I was first introduced to the traditional Japanese art of Kintsugi by a dear friend and fellow fashionista, Miyu Topa Topa. One day, as we were both sitting outside drinking white wine spritzers and watching the sun set, Miyu said the most beautiful and profound thing I have ever heard… it went a little something like this:
I see so many imperfections in the world, you know? You see this sunset, Phyllis? It is not perfect. You see this glass of white wine spritzer, Phyllis? You see the way the bubbles cling to the side and how a hair of a crack is forming at the base? It is not perfect. Nothing in life is perfect, and to me that gives me chills. I think there is so much beauty in all the world’s imperfections. There is so much to celebrate in each flaw. So much.
Wabi-sabi, she said.
Then she pulled out her cell phone and googled wabi-sabi, showing me the wikipedia page complete with a few pictures of ugly, asymmetrical stuff. I wanted to tell her that it all looked cheaply made, but Miyu had already moved on to an entry called Kintsugi.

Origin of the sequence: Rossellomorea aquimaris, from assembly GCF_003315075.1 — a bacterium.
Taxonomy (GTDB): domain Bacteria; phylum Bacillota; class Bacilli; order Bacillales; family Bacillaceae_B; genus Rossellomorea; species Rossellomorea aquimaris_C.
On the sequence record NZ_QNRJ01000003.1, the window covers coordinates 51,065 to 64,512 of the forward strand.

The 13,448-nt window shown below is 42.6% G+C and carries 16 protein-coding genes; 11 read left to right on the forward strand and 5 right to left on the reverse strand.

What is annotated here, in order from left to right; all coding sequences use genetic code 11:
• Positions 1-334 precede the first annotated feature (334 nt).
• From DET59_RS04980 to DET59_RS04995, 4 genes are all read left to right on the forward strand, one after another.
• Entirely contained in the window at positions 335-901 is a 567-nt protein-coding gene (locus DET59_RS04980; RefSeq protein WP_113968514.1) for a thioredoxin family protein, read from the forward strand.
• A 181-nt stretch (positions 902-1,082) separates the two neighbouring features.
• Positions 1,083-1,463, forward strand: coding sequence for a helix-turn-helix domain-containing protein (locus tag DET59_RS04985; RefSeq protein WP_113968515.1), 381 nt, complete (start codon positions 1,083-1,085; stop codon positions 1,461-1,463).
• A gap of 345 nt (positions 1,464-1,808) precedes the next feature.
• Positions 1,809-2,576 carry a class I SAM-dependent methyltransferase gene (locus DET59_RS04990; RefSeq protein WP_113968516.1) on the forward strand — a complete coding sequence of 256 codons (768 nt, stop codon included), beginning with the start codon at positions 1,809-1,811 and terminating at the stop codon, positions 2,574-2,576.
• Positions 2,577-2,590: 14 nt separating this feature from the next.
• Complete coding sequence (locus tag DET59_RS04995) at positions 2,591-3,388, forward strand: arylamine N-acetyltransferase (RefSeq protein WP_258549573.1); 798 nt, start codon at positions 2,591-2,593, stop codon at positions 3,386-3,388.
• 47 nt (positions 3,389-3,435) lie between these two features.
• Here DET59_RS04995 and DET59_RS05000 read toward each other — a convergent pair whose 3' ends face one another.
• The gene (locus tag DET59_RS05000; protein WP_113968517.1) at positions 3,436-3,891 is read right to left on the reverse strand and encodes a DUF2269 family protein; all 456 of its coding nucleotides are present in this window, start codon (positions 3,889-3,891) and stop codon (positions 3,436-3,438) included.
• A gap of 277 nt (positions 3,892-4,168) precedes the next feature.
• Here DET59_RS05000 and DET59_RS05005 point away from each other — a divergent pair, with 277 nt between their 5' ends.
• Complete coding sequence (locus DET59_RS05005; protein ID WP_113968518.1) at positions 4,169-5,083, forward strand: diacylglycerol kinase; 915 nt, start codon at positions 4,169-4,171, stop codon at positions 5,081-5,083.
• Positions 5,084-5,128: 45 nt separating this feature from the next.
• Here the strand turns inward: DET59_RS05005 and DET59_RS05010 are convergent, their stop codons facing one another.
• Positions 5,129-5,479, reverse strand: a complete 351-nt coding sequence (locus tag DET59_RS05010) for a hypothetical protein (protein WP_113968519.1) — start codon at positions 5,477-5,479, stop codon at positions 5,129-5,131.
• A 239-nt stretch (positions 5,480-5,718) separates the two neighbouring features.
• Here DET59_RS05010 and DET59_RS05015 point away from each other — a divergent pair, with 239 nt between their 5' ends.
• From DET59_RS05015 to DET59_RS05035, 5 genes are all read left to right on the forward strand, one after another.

Kintsugi. The art of highlighting, rather than disguising, breaks and cracks in pottery with gold filling. What a beautiful idea, that even if something is broken it can still be considered beautiful.
I was so inspired by Kintsugi that I wanted to introduce it to other parts of my daily life. And that’s how I came up with Skintsugi. It’s the art of highlighting imperfections in our skin. You see, as women get older we are constantly fearing for wrinkles or sagging skin because magazines and fashion ads tell us we should always look young. But that’s not natural! I want to celebrate my flaws, my crows feet, my blotchy cheeks.
With skintsugi, all you do is take a little gold makeup and apply it to any place that feels imperfect. Once done, go outside and celebrate!